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One of the most reviled and well-known names in the spamming world, so-called “Spam King” Sanford Wallace, has surrendered to FBI agents for hacking into Facebook accounts and sending 27 million spam messages.
Facebook was previously awarded $711 million in damages from Wallace back in 2009, but today’s news marks the first time Wallace, a big proponent of spam throughout the 90s, has faced criminal charges.
Wallace allegedly acquired Facebook usernames and passwords via phishing attacks (those false emails asking you to log into various sites) on 500,000 Facebook accounts. He then reportedly used that access to spam messages on Facebook user walls.
He was banned from Facebook in 2009, but the indictment accuses him of contempt for logging into Facebook during a 2009 Virgin Airlines flight, and for also creating a Facebook profile this year with the name “David Sinful-Saturdays Fredericks.”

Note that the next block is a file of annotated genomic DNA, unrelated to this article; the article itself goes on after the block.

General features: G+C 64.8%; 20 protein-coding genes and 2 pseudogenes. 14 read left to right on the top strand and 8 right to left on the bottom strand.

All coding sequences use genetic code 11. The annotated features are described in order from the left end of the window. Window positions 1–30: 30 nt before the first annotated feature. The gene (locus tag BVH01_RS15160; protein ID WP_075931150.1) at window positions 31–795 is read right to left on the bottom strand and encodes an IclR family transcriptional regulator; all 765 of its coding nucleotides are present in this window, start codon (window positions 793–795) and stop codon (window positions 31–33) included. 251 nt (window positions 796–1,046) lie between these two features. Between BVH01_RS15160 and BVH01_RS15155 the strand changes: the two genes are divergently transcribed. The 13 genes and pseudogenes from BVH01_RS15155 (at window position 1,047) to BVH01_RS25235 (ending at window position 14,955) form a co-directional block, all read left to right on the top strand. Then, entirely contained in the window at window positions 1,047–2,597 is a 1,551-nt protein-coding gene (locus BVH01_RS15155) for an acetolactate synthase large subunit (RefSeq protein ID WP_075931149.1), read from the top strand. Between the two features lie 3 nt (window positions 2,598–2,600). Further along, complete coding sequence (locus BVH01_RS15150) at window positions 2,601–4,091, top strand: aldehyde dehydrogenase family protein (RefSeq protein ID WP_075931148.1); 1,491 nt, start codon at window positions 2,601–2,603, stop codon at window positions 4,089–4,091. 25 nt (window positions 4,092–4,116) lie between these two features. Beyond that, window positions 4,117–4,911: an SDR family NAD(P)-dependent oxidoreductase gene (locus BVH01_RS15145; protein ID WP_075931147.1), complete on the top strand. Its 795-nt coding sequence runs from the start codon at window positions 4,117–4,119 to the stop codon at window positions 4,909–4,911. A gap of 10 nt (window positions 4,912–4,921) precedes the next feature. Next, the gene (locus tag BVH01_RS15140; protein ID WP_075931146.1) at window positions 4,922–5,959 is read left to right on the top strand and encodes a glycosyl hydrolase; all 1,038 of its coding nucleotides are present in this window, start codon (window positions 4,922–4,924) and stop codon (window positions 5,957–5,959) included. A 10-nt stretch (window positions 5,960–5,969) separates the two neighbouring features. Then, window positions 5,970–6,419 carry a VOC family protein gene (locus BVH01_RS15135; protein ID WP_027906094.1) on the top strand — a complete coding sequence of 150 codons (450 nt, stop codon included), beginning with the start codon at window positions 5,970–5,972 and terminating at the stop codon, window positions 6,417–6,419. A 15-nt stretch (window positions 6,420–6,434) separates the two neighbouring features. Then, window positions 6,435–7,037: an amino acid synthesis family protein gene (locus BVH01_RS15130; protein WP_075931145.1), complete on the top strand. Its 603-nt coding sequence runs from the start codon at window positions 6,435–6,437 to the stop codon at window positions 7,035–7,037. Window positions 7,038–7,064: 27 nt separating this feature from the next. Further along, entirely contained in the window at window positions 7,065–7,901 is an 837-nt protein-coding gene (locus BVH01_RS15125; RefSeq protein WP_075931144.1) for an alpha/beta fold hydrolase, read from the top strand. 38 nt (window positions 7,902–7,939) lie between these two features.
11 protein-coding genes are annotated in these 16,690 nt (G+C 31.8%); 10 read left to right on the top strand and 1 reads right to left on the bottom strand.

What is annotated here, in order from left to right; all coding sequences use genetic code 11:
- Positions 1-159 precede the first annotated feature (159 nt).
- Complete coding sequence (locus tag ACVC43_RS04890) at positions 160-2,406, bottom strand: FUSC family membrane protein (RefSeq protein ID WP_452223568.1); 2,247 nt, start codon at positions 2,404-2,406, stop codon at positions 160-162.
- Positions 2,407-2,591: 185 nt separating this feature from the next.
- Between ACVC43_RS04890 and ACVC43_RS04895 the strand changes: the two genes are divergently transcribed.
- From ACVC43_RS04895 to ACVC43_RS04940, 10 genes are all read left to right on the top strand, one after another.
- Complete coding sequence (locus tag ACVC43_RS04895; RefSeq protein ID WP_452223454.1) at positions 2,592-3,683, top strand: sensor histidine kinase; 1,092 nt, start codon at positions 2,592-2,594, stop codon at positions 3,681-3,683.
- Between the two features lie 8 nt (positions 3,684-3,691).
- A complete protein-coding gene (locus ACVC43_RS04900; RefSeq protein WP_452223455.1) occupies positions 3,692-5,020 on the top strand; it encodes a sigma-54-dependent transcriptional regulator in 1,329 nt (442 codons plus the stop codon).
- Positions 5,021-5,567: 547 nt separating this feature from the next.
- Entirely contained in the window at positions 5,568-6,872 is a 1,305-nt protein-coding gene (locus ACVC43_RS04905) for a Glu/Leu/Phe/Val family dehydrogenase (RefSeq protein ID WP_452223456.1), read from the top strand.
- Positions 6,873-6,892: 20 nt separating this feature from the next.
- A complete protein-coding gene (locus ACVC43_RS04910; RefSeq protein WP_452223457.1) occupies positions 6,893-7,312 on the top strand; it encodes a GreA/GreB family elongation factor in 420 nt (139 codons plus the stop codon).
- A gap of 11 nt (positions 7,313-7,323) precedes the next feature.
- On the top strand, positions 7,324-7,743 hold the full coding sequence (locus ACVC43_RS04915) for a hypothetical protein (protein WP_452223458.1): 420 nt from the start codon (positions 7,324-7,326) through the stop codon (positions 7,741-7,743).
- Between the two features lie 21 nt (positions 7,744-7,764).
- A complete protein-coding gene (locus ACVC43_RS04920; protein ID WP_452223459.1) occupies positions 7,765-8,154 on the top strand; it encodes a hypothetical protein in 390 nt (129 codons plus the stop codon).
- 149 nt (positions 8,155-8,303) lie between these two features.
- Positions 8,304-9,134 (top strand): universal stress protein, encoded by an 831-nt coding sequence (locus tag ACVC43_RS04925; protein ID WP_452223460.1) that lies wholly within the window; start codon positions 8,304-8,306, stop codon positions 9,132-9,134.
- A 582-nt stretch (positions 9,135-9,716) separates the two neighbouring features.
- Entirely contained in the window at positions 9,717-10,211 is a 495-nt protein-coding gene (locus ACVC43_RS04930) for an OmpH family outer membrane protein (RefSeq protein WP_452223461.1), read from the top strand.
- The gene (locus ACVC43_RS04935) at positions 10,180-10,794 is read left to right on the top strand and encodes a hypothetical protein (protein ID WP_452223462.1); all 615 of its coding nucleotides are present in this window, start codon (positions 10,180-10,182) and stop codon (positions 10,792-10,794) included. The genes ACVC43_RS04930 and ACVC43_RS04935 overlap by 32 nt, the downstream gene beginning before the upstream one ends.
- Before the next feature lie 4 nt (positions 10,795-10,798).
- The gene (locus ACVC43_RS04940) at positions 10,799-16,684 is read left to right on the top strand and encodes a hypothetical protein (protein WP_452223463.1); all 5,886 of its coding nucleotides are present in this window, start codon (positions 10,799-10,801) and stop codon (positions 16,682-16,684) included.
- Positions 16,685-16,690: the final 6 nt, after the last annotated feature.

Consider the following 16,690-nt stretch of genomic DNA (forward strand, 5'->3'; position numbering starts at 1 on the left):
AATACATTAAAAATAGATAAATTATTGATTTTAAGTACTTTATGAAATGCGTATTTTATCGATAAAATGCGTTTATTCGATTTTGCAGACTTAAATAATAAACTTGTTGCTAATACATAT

Wallace was indicted in July by a San Jose, Calif. grand jury, but it wasn’t made public until yesterday.
In a statement to press and on its blog, Facebook wrote:
On July 6, a federal grand jury in San Jose indicted Wallace with multiple counts of fraud for sending unwanted messages and Wall posts to people on Facebook. He now faces serious jail time for this illegal conduct. We applaud the efforts of the U.S. Attorney’s Office and the FBI to bring spammers to justice and will continue to pursue and support both civil and criminal consequences for spammers and others who attempt to harm Facebook or the people who use our service.
If convicted,, Wallace can get anywhere from 16 years to 40 years in prison and pay fines of over $2 million. He was released on Thursday on $100,000 bond and is set to appear in court again on August 22.
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